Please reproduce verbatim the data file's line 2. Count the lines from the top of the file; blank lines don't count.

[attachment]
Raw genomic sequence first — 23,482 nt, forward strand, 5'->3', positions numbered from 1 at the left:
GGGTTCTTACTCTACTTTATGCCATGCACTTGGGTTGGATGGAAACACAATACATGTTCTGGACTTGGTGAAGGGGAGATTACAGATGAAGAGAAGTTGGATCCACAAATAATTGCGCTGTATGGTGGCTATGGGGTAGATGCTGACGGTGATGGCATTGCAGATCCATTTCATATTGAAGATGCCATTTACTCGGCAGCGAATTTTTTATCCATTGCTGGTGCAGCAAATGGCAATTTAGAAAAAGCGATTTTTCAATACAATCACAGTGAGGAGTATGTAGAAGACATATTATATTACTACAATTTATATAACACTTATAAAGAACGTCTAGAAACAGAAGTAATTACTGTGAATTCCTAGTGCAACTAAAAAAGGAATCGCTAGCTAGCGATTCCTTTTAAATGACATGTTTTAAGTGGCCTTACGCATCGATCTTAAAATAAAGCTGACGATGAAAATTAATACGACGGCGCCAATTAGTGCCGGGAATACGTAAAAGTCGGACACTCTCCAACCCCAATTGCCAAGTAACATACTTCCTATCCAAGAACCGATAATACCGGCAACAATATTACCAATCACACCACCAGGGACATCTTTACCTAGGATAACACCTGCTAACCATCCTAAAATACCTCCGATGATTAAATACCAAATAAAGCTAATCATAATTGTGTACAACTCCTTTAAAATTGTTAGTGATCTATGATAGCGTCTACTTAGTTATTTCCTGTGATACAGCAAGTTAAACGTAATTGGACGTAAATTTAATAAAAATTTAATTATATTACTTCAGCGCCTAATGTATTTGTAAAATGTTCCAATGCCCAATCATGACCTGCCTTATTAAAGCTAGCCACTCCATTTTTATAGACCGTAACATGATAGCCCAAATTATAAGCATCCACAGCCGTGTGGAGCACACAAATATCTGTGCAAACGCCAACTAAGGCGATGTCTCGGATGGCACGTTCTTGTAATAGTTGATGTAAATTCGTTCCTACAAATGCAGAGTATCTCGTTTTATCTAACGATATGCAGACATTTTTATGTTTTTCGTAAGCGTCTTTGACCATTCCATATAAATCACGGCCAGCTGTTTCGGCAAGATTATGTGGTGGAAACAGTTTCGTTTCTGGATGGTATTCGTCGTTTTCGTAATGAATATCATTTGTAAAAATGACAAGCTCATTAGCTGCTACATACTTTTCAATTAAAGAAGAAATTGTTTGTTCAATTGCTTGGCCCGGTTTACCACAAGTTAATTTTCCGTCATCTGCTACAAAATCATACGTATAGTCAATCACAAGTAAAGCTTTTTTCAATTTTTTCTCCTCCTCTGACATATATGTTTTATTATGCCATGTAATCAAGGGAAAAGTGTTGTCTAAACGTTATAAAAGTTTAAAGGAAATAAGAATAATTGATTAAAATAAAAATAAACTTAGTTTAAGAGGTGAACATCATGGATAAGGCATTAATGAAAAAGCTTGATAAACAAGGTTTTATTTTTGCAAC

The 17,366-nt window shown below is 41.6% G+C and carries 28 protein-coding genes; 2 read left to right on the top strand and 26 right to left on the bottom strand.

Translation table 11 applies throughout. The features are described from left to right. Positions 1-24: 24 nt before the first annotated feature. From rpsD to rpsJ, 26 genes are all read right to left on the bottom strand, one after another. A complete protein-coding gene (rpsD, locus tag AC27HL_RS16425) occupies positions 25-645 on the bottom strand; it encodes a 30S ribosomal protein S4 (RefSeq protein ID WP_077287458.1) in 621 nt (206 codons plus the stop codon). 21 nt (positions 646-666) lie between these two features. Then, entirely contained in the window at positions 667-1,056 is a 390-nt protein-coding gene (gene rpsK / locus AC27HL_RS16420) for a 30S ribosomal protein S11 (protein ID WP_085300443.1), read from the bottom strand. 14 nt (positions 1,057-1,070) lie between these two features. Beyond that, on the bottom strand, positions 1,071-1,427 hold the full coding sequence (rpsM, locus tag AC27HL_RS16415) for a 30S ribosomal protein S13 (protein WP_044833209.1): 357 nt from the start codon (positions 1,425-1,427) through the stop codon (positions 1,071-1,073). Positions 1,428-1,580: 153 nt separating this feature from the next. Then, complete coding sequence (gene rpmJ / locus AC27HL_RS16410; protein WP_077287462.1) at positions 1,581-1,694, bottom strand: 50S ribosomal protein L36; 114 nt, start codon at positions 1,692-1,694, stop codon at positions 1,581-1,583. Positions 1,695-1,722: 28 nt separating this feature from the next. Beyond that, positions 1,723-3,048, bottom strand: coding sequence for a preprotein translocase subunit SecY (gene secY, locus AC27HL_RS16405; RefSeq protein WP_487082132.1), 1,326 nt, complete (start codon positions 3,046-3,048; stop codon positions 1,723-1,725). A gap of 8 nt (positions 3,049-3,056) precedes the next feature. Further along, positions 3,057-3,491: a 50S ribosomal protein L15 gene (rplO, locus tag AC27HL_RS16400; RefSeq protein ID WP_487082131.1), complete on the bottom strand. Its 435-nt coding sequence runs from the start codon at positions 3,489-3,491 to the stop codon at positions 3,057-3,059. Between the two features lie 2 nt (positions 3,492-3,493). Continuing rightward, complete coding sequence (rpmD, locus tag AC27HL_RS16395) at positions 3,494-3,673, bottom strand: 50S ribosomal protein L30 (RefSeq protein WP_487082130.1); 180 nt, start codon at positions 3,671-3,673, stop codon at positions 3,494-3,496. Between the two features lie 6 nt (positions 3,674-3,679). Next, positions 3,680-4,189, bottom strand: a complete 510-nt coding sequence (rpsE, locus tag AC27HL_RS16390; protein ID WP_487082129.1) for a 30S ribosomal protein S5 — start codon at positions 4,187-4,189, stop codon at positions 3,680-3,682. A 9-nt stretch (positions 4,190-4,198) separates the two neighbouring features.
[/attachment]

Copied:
GGGTTCTTACTCTACTTTATGCCATGCACTTGGGTTGGATGGAAACACAATACATGTTCTGGACTTGGTGAAGGGGAGATTACAGATGAAGAGAAGTTGGATCCACAAATAATTGCGCTGTATGGTGGCTATGGGGTAGATGCTGACGGTGATGGCATTGCAGATCCATTTCATATTGAAGATGCCATTTACTCGGCAGCGAATTTTTTATCCATTGCTGGTGCAGCAAATGGCAATTTAGAAAAAGCGATTTTTCAATACAATCACAGTGAGGAGTATGTAGAAGACATATTATATTACTACAATTTATATAACACTTATAAAGAACGTCTAGAAACAGAAGTAATTACTGTGAATTCCTAGTGCAACTAAAAAAGGAATCGCTAGCTAGCGATTCCTTTTAAATGACATGTTTTAAGTGGCCTTACGCATCGATCTTAAAATAAAGCTGACGATGAAAATTAATACGACGGCGCCAATTAGTGCCGGGAATACGTAAAAGTCGGACACTCTCCAACCCCAATTGCCAAGTAACATACTTCCTATCCAAGAACCGATAATACCGGCAACAATATTACCAATCACACCACCAGGGACATCTTTACCTAGGATAACACCTGCTAACCATCCTAAAATACCTCCGATGATTAAATACCAAATAAAGCTAATCATAATTGTGTACAACTCCTTTAAAATTGTTAGTGATCTATGATAGCGTCTACTTAGTTATTTCCTGTGATACAGCAAGTTAAACGTAATTGGACGTAAATTTAATAAAAATTTAATTATATTACTTCAGCGCCTAATGTATTTGTAAAATGTTCCAATGCCCAATCATGACCTGCCTTATTAAAGCTAGCCACTCCATTTTTATAGACCGTAACATGATAGCCCAAATTATAAGCATCCACAGCCGTGTGGAGCACACAAATATCTGTGCAAACGCCAACTAAGGCGATGTCTCGGATGGCACGTTCTTGTAATAGTTGATGTAAATTCGTTCCTACAAATGCAGAGTATCTCGTTTTATCTAACGATATGCAGACATTTTTATGTTTTTCGTAAGCGTCTTTGACCATTCCATATAAATCACGGCCAGCTGTTTCGGCAAGATTATGTGGTGGAAACAGTTTCGTTTCTGGATGGTATTCGTCGTTTTCGTAATGAATATCATTTGTAAAAATGACAAGCTCATTAGCTGCTACATACTTTTCAATTAAAGAAGAAATTGTTTGTTCAATTGCTTGGCCCGGTTTACCACAAGTTAATTTTCCGTCATCTGCTACAAAATCATACGTATAGTCAATCACAAGTAAAGCTTTTTTCAATTTTTTCTCCTCCTCTGACATATATGTTTTATTATGCCATGTAATCAAGGGAAAAGTGTTGTCTAAACGTTATAAAAGTTTAAAGGAAATAAGAATAATTGATTAAAATAAAAATAAACTTAGTTTAAGAGGTGAACATCATGGATAAGGCATTAATGAAAAAGCTTGATAAACAAGGTTTTATTTTTGCAAC